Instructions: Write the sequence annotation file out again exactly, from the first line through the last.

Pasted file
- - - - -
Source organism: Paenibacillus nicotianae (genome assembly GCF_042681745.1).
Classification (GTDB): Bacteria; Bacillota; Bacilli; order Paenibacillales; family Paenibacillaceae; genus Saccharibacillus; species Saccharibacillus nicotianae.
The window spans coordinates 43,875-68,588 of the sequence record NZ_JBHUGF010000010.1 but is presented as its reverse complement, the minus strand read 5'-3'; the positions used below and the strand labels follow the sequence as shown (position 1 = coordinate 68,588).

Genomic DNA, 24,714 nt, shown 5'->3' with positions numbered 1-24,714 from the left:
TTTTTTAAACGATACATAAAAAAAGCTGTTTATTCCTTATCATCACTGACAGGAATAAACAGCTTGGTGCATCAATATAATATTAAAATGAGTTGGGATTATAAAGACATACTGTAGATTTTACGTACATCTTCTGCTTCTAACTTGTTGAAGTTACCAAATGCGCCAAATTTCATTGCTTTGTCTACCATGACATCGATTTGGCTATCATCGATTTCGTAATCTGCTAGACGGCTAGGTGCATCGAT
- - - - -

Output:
Source organism: Paenibacillus nicotianae (genome assembly GCF_042681745.1).
Classification (GTDB): Bacteria; Bacillota; Bacilli; order Paenibacillales; family Paenibacillaceae; genus Saccharibacillus; species Saccharibacillus nicotianae.
The window spans coordinates 43,875-68,588 of the sequence record NZ_JBHUGF010000010.1 but is presented as its reverse complement, the minus strand read 5'-3'; the positions used below and the strand labels follow the sequence as shown (position 1 = coordinate 68,588).

Genomic DNA, 24,714 nt, shown 5'->3' with positions numbered 1-24,714 from the left:
TTTTTTAAACGATACATAAAAAAAGCTGTTTATTCCTTATCATCACTGACAGGAATAAACAGCTTGGTGCATCAATATAATATTAAAATGAGTTGGGATTATAAAGACATACTGTAGATTTTACGTACATCTTCTGCTTCTAACTTGTTGAAGTTACCAAATGCGCCAAATTTCATTGCTTTGTCTACCATGACATCGATTTGGCTATCATCGATTTCGTAATCTGCTAGACGGCTAGGTGCATCGAT